Be Healthy Information

Spotting the Signs of Depression

Many people feel sad or unhappy from time to time. These feelings can be hard to deal with and may disrupt your daily routine for a short while. But often, little by little, you start to feel better and you return to your normal routine. Depression is different. 

What is depression? 

Depression is an illness marked by a deep feeling of sadness. This feeling is nearly constant. And it persists; it does not get better with time. In fact, it often gets worse as time goes by if it is not treated. Depression also is marked by a loss of interest in activities. 

Depression has a huge effect on a person’s daily life. It can get in the way of your ability to work, sleep, and care for your family and yourself. Even simple things like getting dressed or eating may seem out of reach.  

Common signs of depression 

The main sign of depression is the overwhelming feeling of sadness and despair. This is felt on most days, for at least two weeks. Signs and symptoms may also include the following:

  • Anxiety
  • Fatigue
  • Restlessness
  • Withdrawal
  • Loss of interest
  • Deep loneliness
  • Helplessness
  • Guilt or shame

Someone suffering from depression may also have:  

  • Low self-esteem 
  • A change in appetite 
  • Weight gain or weight loss 
  • Trouble sleeping or a tendency to sleep too much 
  • Problems concentrating 
  • Short temper 
  • Agitation 
  • Issues with substance abuse 
  • Increased reckless behavior, and 
  • Thoughts of dying and suicide 
Signs of depression in older adults 
In older adults, signs of depression may differ slightly. Often, the signs may be more subtle. Mental and physical problems may stand out more than emotional ones. Some signs in older adults may include:  
• Aches and pains with no apparent cause 
• Memory problems 
• Confusion 
• Hopelessness 
• Drop in motivation and energy 
• Slowed speech and movement 
• Neglect of personal care and hygiene 
Many older adults who are depressed may have trouble admitting their feelings. They may not feel open to talking about them. They may mistakenly think their depression is just a normal part of aging. Or that it’s a weakness or character flaw. They may even deny what they’re feeling. Because of this, many may not seek help for their depression. 
Depression vs. dementia 
Depression and dementia have some of the same signs and symptoms. So, it may be easy to confuse the two. Memory problems. Slowed speech and movements. Lack of motivation. These are just some of the signs and symptoms common to both conditions. But there are ways to tell them apart. Here are how some of the signs differ.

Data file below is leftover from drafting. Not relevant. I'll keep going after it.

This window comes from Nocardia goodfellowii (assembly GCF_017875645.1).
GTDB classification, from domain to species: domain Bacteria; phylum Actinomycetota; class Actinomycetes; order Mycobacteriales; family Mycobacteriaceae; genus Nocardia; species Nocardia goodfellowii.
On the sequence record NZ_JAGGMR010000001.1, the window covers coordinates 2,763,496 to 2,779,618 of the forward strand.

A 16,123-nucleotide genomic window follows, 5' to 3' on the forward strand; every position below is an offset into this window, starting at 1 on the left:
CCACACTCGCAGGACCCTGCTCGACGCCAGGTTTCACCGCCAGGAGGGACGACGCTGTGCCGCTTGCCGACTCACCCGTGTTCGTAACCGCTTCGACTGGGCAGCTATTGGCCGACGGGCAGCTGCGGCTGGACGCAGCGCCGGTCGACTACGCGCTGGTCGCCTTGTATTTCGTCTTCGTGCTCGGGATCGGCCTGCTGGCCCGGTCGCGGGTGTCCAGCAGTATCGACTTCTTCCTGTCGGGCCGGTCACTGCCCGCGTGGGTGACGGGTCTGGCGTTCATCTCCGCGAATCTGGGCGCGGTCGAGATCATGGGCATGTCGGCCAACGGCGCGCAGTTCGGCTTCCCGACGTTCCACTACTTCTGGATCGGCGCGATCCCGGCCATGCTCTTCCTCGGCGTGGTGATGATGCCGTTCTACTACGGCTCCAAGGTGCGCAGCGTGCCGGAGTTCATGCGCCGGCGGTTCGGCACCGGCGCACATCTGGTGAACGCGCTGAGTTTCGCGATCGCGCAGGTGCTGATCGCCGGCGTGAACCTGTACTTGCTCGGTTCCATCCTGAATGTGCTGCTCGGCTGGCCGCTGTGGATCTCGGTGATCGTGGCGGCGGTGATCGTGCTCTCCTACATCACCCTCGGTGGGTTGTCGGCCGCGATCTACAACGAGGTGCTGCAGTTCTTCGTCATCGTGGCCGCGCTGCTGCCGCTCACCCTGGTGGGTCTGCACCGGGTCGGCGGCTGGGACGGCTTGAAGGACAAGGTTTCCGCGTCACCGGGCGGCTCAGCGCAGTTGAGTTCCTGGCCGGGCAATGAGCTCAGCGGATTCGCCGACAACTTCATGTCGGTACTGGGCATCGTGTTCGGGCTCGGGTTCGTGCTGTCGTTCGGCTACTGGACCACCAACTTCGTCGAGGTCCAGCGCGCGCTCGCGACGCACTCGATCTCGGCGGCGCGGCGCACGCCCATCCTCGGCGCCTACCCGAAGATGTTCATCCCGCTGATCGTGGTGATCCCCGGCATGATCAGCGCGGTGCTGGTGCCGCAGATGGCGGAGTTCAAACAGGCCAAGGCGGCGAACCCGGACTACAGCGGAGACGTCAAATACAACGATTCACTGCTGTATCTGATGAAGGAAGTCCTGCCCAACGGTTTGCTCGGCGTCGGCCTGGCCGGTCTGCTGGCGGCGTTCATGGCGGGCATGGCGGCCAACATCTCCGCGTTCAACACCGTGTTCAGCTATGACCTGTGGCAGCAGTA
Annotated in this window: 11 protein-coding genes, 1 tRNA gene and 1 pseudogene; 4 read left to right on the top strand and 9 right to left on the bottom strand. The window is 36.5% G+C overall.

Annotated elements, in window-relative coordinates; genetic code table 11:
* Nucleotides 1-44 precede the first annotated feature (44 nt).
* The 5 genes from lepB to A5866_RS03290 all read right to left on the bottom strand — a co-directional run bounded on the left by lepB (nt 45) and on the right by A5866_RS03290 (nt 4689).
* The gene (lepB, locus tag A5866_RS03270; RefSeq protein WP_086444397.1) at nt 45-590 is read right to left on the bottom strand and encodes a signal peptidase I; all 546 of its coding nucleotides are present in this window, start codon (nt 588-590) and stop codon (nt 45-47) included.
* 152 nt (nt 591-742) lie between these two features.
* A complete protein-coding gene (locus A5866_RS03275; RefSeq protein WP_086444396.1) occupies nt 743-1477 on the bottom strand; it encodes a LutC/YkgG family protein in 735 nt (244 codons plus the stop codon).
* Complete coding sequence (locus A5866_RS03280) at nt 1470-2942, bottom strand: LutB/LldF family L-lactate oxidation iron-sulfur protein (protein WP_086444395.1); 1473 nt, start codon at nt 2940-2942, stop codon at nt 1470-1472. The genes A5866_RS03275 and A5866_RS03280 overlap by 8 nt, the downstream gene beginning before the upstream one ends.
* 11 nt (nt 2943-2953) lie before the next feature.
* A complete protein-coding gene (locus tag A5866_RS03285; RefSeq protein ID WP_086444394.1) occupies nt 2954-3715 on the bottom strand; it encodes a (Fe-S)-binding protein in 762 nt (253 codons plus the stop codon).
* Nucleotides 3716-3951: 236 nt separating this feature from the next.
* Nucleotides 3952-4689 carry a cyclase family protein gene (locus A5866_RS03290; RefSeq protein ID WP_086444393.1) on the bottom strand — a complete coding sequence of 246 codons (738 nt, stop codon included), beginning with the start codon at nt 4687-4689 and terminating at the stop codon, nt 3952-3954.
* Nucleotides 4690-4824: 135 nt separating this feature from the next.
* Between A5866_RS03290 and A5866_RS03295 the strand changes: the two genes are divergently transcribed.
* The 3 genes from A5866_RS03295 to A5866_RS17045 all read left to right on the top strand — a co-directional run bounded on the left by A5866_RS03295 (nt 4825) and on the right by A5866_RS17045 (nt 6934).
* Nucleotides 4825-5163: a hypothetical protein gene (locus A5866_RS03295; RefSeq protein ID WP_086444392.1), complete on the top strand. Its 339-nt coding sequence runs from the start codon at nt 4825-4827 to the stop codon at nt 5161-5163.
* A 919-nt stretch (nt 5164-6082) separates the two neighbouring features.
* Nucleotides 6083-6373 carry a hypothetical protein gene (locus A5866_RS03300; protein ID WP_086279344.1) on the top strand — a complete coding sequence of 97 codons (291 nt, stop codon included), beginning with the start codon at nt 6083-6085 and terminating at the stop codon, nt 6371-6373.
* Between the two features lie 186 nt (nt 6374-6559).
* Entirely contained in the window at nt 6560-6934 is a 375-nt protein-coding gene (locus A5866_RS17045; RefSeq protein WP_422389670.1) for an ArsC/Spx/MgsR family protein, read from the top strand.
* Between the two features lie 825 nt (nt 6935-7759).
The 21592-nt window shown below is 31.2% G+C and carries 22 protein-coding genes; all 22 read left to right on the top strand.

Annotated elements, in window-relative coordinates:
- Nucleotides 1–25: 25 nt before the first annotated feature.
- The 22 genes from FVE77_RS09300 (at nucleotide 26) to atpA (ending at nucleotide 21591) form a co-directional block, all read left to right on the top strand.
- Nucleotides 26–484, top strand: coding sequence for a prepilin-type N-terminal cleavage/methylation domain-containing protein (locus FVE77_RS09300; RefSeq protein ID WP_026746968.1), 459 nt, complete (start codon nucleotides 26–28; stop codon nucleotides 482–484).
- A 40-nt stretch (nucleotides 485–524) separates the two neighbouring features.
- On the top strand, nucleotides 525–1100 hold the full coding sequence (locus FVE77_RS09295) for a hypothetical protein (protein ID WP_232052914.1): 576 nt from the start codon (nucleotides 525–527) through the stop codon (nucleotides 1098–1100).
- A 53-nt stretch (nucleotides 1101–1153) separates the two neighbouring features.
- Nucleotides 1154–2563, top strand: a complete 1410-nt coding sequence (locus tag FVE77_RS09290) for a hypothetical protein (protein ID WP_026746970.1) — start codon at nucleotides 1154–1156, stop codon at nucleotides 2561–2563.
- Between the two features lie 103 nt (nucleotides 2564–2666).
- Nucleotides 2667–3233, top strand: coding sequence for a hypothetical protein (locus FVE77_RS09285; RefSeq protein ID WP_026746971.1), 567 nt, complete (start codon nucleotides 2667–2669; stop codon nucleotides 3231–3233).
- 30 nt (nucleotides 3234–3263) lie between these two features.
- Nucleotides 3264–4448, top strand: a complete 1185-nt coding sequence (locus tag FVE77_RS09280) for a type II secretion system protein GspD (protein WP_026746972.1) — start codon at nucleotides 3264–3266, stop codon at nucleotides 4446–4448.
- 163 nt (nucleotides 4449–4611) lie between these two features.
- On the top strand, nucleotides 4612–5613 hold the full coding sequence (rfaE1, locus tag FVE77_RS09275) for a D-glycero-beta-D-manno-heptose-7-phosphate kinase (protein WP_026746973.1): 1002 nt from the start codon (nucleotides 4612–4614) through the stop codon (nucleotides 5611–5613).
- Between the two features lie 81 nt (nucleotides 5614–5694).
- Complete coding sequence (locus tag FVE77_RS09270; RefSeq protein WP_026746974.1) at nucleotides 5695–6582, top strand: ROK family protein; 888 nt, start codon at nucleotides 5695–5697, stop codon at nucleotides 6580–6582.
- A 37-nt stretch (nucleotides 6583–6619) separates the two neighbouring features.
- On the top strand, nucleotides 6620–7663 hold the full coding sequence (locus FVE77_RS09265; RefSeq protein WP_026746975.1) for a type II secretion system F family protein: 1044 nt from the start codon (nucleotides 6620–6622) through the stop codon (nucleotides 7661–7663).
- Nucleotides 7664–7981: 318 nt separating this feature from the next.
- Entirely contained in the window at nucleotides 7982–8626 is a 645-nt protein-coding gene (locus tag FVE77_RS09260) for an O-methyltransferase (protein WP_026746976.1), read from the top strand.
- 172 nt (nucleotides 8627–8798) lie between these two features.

• Mental decline tends to happen quickly 
• Know the correct time, date, and place 
• Problems focusing 
• Normal language and motor skills (ability to make specific movements), though they may be slower 
• Aware of memory problems 
• Mental decline tends to happen slowly 
• Confused about the time, date, and place 
• Disoriented; may get lost in familiar locations 
• Problems with short-term memory 
• Impaired writing, speaking, and motor skills 
• Doesn’t recognize memory problems 

Risk factors for depression
Depression often starts in the late teens to mid-20s. But it can appear at any age. Both men and women can be affected. More women are diagnosed than men. This may be because women tend to seek treatment more often than men.  
The cause of depression is not quite clear yet. But many factors may play a role. These include the following: 
• Brain chemistry. Certain chemicals in the brain called neurotransmitters likely play a role. When they are out of balance, it may lead to depression.   
• Brain structure. Changes to parts of the brain that play a role in mood, thinking, sleep, appetite, and behavior may also be a factor. 
• Genes. Depression tends to run in families. So, it may be that there is a genetic element to depression. 
• Hormones. Changes in hormone levels may play a role. Postpartum depression is one type of depression that some women go through after giving birth. 
• Trauma. Depression can be triggered by a traumatic event, like abuse or the loss of a loved one. 
There are also factors that may raise your risk of depression. These include certain medicines, alcohol or substance use disorder, and serious illnesses, like cancer or heart disease. 

Risk factors for older adults
Older adults in particular may face major life changes in later years that can raise the risk for depression. New or ongoing health problems. The death of loved ones. Social isolation. Retirement. A loss of purpose or meaning in life. Loneliness. These and other changes can increase the likelihood of depression. Other causes of depression in later years may include: 
• Financial stressors 
• Loss of mobility and independence 
• Changes in mental health such as anxiety or memory loss 
• Fear of death or dying 
• Dealing with chronic and severe pain 
• Caregiver stress 

Getting help 
Do you think you may have depression? The best thing to do is talk with someone. You may want to talk with your doctor or a therapist or counselor. Or you might choose to reach out to a good friend, family member, or spiritual leader at first. No matter what, don’t keep these feelings bottled up inside. 

View Credits
Primary Author: Nora Byrne, MA
Clinical Reviewer: Lisa Pagani, RN, BSN, CCM, CCP
Final Review and Approval by Lisa Pagani, RN, BSN, CCM, CCP
--> Date of Annual Review:03/09/2023
Healthyroads' Editorial Staff follow a quality assurance process to help promote each article’s accuracy:
  • A health expert provides input on topic.
  • Scientific evidence from widely accepted health texts, peer-reviewed journals, and other reliable sources is consulted.
  • Final article is reviewed and approved by a health professional.
View References